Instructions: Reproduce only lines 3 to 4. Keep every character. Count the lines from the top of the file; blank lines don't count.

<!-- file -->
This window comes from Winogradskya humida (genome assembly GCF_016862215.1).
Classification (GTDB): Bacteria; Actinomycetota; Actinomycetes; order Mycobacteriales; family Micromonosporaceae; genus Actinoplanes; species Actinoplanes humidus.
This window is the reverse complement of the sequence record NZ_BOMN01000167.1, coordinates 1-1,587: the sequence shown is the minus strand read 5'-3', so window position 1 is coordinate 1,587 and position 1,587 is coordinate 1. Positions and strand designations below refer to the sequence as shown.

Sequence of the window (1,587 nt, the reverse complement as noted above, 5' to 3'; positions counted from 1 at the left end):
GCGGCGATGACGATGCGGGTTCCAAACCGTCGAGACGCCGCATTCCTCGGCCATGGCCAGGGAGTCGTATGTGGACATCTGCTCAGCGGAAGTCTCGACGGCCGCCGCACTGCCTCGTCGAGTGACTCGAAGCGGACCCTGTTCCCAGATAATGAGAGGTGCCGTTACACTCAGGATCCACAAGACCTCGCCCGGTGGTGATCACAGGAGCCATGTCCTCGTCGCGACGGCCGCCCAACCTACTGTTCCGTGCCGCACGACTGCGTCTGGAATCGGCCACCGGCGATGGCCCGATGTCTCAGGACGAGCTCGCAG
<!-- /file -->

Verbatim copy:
This window is the reverse complement of the sequence record NZ_BOMN01000167.1, coordinates 1-1,587: the sequence shown is the minus strand read 5'-3', so window position 1 is coordinate 1,587 and position 1,587 is coordinate 1. Positions and strand designations below refer to the sequence as shown.

Sequence of the window (1,587 nt, the reverse complement as noted above, 5' to 3'; positions counted from 1 at the left end):